wordsby adam henry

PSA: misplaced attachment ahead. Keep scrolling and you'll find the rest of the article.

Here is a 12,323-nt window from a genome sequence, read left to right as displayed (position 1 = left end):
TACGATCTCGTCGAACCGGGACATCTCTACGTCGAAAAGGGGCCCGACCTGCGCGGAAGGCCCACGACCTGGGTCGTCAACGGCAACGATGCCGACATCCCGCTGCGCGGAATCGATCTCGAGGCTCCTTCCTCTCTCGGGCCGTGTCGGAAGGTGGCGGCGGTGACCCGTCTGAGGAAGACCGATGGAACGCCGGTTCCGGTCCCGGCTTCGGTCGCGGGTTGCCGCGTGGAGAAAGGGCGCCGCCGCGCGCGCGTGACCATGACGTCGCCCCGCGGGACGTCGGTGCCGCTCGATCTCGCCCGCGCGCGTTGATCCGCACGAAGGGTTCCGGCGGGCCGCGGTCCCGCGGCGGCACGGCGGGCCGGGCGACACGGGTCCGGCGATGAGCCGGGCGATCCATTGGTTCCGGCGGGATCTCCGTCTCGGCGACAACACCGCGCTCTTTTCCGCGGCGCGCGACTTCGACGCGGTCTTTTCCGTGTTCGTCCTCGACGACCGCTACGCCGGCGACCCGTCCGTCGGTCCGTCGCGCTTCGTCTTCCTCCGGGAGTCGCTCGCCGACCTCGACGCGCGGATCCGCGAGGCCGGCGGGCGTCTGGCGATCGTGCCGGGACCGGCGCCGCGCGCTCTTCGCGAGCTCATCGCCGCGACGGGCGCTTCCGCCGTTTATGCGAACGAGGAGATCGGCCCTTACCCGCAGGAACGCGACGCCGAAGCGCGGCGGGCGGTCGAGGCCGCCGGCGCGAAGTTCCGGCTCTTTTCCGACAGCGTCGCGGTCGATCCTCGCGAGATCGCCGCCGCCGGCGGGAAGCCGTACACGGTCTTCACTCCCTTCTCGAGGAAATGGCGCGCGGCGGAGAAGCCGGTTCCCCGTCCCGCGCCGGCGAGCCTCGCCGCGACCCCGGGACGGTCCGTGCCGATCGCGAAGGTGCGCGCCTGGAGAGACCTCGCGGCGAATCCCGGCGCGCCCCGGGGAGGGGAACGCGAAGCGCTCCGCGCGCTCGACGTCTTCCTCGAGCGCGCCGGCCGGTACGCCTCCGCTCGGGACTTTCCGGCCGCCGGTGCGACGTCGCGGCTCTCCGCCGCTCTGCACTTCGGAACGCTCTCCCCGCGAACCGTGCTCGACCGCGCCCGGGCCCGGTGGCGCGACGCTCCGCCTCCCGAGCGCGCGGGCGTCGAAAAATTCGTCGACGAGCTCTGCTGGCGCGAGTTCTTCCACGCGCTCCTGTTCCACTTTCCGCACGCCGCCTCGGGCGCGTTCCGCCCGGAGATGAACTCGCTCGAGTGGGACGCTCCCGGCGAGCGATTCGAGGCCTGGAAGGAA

In 1991 a grunge skater they referred to by his last name, which I can’t quite remember, introduced me to the ollie. Bingo-dabber coloured hair, layer upon layer of shirts and cut-off, oversized denim (that I could use as a two man sleeping bag) wrapped his odour and separated him from any teenager I’d ever seen before. Instantly enticed by the image he represented and with an ambition to also leap over obstacles on a skateboard, the board my father brought home one day took on new meaning. We couldn’t afford buying such luxurious toys back then, but my dad was handy as hell, and the following weekend we busted off the bumper that once held a sail on the nose, stenciled a lightning bolt with masking tape, and did the best job we could at making the tree-bark-like grip look like regular grip tape. Equipped with Tracker Trucks and Toyo Wheels, whoever the previous owner of this board was, he was serious and I hope still alive because the board was found in a ditch on the side of the road, no nose-sail in sight.